On that note, it is worth mentioning that hypothetical situations e.g. adding back projected lost revenue in the absence of Covid-19, is certainly not non-GAAP adjustments. In general, a non-GAAP measure adjusts items included within the GAAP measure which are removed to arrive at a non-GAAP measure. In some cases, management is effectively providing an indication of future revenue based on its own forecast of the recovery pattern for the entity, in which case it is more akin to providing information on forecast or projected revenue. If companies choose to provide forward looking projections, then these should be labelled as such, and not mislabeled as a non-GAAP measure.
The chosen non-GAAP measure to be presented should be clearly defined and an explanation of the basis of calculation provided.2 The label given to the non-GAAP measure should also be clearly distinguishable from GAAP measures. For example, one of the most commonly used non-GAAP measure, adjusted EBITDA (Earnings before interest expense, taxes, depreciation and amortization) – is commonly adjusted for non-recurring (or irregularly recurring) and non-cash items e.g. goodwill impairment, share-based payment. Generally, adjustments adopted by companies could differ by sector and by companies within a similar sector. Hence it is crucial to label the non-GAAP measure appropriately and specify the items which have been included in the adjustments.
In terms of considering Covid-19 related items in the context of non-GAAP adjustments, the first practical consideration that comes to mind is whether expense items such as sanitization and costs for personal protective measures are indeed incremental and unique one-off expenses, and whether or not including such items as non-GAAP adjustments would achieve the overall objective of presenting the “normalized” results of the entity. Looking at the current pandemic situation, the characterization of Covid-19 as a non-recurring one-off event may not be as tenable as one might have thought at the start of the pandemic. Furthermore, these expenses may not be that significant to warrant the effort for tracking separately from other general administrative expenses.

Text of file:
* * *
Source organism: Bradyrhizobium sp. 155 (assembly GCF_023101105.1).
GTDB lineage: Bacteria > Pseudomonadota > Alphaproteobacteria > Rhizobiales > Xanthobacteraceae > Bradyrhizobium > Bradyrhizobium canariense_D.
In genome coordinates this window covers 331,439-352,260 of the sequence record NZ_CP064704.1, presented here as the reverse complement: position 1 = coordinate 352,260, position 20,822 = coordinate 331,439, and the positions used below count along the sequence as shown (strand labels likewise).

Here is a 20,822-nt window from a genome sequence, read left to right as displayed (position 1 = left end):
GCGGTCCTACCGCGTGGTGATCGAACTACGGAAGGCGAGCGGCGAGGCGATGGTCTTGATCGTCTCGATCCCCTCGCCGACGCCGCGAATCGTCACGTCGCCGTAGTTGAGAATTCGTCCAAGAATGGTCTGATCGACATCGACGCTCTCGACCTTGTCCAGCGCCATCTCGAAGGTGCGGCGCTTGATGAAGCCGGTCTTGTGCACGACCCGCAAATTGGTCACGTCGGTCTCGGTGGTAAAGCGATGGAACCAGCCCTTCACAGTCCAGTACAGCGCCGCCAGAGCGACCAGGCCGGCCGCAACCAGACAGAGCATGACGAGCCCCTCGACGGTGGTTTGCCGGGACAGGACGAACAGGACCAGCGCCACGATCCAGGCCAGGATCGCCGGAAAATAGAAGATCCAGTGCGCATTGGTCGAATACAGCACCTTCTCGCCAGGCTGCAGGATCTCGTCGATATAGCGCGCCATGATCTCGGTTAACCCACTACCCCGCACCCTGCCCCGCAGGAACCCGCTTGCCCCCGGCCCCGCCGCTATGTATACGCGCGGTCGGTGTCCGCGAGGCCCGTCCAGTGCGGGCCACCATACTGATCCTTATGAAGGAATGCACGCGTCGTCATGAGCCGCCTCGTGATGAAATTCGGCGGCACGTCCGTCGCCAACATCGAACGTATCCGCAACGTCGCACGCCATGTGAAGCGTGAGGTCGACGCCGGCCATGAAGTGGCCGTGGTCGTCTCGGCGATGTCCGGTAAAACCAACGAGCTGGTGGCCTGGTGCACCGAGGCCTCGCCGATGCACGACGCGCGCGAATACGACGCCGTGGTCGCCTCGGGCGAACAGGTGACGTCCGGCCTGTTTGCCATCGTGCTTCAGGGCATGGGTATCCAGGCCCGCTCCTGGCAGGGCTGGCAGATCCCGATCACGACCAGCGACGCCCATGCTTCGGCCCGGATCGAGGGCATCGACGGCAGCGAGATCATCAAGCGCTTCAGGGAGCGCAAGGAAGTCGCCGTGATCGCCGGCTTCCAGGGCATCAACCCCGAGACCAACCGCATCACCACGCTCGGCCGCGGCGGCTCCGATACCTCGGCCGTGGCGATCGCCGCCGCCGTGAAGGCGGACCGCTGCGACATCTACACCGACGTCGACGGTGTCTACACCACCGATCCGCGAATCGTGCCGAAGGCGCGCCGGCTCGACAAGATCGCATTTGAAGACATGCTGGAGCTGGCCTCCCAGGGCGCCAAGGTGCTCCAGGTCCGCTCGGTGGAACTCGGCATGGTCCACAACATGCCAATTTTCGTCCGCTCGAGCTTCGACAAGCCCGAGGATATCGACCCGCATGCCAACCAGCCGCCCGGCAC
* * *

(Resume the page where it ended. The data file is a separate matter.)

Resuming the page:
Some have also asked whether other types of expenses that would be incurred regardless of COVID-19 e.g. depreciation of idle plant facilities and rental payments for gyms and restaurants with restricted operations, could be adjusted and presented in non-GAAP measures. Typically, the type of adjustments investors expects to see are those made to eliminate non-recurring one-off items outside of normal operations. It is also worth mentioning that HKEX GL103-19 is explicit that recurring items should not be described as non-recurring, infrequent or unusual without sufficient explanation and companies need to exercise judgement in their determination of what constitutes recurring vs non-recurring. Therefore, items that are recurring and have been significantly impacted by the pandemic, it would be more useful to investors that companies provide meaningful explanation of the impact.